The Fundies donʼt like that. It means they donʼt get their way: to make this nation into a theocratic Christian state. Too bad. Ours is not a religious nation but a worldly (yep, secular) state. Many Americans donʼt appreciate all the “under God” and “in God we trust” and “so help me God” items that religious extremists enjoy and have inserted into our governmental and judicial practices since 1791 (mostly just over fifty years ago), simply because zealots have insisted at the ripe and proper historical moment and legislators and justices have meekly caved to the political pressure. But the Constitution remains, clear and adamant, against theocratic intrusions on the nation (or at least on the government, and likewise government intrusions on the varied religious or irreligious). Rightists may quail at the phrase, “separation of (or between) church and state,” but it is the simplest explanation of the exclusion clause I (or our federal courts) have heard or seen (thanks, TJ).

If youʼre a “Constitutional Fundamentalist,” then, you stand firmly and proudly for the principle of no government-established religion whatsoever and everyoneʼs right to practice freely his or her diverse religion(s) or lack thereof. To take any other position on religion in America is a contradiction, fundie zealots, and a Lie.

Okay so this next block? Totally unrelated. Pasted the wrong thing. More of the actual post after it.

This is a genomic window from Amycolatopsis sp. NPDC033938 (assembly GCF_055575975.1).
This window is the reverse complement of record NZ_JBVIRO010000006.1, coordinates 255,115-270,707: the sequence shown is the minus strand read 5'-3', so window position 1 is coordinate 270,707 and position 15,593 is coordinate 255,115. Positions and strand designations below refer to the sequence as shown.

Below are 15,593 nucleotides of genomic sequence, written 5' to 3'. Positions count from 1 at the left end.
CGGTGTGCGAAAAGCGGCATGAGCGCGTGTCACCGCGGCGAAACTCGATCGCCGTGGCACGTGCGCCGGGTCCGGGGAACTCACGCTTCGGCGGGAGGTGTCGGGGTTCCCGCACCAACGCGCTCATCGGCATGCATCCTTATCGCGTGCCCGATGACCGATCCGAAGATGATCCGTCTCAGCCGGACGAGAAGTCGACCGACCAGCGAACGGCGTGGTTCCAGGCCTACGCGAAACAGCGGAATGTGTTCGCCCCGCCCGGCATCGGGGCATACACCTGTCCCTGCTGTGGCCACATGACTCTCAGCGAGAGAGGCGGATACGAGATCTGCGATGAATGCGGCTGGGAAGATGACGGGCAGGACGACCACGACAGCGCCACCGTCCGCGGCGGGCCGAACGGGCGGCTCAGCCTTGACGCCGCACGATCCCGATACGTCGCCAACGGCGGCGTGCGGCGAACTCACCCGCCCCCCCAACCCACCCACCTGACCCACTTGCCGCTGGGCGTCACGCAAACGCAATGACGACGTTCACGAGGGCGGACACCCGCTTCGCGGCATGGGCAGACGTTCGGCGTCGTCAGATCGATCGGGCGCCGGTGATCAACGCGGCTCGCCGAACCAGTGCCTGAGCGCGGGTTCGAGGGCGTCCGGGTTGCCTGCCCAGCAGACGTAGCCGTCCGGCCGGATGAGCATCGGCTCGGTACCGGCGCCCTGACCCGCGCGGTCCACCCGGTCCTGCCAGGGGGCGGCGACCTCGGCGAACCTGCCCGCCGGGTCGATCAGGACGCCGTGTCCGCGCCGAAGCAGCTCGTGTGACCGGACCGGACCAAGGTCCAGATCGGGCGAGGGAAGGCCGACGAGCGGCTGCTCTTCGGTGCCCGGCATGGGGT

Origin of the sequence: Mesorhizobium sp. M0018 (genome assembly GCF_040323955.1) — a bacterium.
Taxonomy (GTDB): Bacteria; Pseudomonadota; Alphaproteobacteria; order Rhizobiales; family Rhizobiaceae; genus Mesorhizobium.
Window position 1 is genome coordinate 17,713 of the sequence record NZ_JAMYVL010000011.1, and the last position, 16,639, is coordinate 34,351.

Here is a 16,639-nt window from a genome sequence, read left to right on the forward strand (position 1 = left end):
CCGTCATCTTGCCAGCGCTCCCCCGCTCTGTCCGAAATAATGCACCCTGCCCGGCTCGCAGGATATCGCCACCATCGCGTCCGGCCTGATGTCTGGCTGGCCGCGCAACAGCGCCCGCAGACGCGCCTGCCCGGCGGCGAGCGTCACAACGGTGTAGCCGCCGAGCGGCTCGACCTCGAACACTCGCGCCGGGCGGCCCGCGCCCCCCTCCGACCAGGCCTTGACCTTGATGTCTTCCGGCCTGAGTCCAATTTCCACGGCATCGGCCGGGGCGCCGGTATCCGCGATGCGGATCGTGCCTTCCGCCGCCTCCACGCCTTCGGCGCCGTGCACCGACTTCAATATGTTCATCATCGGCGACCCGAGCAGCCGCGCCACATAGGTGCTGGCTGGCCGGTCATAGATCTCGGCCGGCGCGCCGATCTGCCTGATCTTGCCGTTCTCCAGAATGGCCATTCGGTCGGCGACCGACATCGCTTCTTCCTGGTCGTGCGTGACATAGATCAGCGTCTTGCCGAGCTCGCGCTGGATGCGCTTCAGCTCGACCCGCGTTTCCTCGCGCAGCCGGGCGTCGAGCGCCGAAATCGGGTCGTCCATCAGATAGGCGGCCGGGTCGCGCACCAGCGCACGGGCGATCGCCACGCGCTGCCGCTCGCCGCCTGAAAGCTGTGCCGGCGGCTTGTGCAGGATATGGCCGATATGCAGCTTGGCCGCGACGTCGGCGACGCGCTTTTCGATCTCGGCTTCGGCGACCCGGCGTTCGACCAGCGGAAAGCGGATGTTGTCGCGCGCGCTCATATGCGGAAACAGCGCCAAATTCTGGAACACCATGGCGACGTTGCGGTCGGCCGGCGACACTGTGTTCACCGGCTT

So the nation is definitively not Christian. But it is equally, definitively not antiChristian (or anitMuslim or antiBuddhist or antiWhatever-Religion-You-Like, for that matter). Fundamentalists may feel threatened by the bogus threat of secularism, toward which the Framing Fathers did seem to tilt the country in the foundational documents (to my relief), but they and all religious folk of whatever faiths or conscience are guaranteed the right to their free practice of their religion(s), regardless how humanistic, how secular, how agnostic or atheistic (or Rastafarian or Pastafarian or Muslim or whatever) the nation becomes. Itʼs guaranteed in the Constitution. And thatʼs a fact for folks of all faiths (and none).

And then, after closing, the most evil bit of selfRighteous activist warfare that my research uncovered is this wicked bit of video intolerance, deeming any unSaved Others as Nazis because, according to Rightist Revisionism, Adolph Hitler (a Tighty Righty fascist, if there ever was one, by the way — talk about glibly and blindly rewriting history to suit oneself!) was the first to use the exact phrase “separation of church and state.” (Which he didnʼt, but itʼs an established Rightist position, and the incestuous unimaginative carboncopying of notions by other Rightists is tediously well documented and easy to prove for yourself.) To the contrary, Jefferson clearly had a few hundred years on the evil, one-testicled, mustached dictator, and Jeffersonʼs letter to the Danbury Baptists (“separation between church and state”) comes much closer to the key phrase than any translation of Hitlerʼs remark(s) I have found.

A short one today, to balance the lengthier consideration yesterday.

©2010 John Randolph Burrow, Magickal Monkey Enterprises, Ltd, S.A.